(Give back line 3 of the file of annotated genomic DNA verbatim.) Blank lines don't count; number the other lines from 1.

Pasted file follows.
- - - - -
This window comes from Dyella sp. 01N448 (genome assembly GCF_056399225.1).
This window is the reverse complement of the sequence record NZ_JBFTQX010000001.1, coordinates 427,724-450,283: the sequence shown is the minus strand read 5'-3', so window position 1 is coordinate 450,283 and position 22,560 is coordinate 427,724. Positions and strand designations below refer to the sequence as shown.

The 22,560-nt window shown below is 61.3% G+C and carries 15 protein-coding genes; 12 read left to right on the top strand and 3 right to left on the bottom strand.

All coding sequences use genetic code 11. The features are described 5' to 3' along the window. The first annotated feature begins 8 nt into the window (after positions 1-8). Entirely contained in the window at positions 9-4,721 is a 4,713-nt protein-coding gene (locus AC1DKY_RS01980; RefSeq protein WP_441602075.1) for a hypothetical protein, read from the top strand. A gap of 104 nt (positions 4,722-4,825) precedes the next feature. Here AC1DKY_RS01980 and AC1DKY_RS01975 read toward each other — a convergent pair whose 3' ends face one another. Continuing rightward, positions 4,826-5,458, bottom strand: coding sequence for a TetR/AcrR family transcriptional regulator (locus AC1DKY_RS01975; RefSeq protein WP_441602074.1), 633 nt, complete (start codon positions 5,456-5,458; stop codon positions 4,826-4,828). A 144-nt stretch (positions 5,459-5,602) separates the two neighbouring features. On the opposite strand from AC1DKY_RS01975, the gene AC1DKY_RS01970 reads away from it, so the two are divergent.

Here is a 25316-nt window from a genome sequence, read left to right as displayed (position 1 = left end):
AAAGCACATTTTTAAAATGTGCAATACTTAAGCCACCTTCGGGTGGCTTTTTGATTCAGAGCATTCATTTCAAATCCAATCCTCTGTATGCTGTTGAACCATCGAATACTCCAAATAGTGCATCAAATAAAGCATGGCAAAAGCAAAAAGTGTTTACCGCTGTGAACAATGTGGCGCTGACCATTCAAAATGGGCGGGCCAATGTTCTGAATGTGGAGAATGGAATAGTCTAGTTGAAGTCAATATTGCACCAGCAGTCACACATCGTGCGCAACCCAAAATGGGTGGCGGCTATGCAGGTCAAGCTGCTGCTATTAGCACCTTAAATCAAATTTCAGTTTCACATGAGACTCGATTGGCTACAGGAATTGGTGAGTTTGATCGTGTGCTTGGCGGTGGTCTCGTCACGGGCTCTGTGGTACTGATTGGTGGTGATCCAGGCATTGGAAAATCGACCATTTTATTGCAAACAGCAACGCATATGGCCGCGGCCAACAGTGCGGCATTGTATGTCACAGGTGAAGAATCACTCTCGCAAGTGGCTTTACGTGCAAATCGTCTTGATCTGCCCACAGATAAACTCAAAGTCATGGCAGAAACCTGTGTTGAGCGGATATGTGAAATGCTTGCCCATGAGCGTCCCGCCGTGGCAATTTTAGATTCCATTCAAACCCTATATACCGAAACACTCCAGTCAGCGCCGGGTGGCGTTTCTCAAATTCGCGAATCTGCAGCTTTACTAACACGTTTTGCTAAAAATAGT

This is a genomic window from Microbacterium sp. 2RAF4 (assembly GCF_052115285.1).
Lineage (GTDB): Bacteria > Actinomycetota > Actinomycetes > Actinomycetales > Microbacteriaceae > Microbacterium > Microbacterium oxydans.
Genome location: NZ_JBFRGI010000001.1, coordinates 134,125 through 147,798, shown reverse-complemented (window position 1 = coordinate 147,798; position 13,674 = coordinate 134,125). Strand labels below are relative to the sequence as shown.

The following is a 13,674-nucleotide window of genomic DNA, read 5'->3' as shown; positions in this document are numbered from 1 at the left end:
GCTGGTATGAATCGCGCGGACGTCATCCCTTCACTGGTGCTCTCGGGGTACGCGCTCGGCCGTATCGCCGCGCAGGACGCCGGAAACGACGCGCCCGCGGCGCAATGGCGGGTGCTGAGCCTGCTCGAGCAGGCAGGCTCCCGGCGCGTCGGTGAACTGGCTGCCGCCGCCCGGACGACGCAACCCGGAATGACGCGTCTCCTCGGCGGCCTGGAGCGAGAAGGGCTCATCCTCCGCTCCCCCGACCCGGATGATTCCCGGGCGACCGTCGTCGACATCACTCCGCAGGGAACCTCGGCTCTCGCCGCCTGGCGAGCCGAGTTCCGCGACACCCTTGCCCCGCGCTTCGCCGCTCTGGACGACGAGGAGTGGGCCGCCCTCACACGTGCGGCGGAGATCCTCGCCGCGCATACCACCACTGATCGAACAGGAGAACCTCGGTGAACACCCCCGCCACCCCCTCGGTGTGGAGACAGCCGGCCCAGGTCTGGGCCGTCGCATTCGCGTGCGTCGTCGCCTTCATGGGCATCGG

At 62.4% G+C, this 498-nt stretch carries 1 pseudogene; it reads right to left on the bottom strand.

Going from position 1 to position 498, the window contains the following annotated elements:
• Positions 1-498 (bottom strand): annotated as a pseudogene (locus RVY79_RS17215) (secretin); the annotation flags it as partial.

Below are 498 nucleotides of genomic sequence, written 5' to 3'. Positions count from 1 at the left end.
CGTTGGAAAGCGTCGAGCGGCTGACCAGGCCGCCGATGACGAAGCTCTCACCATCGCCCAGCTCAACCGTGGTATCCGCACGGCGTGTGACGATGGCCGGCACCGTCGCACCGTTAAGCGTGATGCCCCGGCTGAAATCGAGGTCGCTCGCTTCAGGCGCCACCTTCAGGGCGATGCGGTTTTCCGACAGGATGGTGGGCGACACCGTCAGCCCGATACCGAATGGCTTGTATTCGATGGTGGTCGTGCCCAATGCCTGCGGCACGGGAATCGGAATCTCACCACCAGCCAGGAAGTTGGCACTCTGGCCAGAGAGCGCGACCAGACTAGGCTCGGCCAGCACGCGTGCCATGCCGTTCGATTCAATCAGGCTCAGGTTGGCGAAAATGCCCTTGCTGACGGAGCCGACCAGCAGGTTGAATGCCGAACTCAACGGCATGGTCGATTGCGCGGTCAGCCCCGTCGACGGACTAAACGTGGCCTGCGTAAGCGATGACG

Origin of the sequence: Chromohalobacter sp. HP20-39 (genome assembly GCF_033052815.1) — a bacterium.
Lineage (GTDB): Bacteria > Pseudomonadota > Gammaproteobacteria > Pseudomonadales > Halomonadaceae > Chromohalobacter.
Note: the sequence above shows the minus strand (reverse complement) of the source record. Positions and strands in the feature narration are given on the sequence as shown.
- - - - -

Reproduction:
The 22,560-nt window shown below is 61.3% G+C and carries 15 protein-coding genes; 12 read left to right on the top strand and 3 right to left on the bottom strand.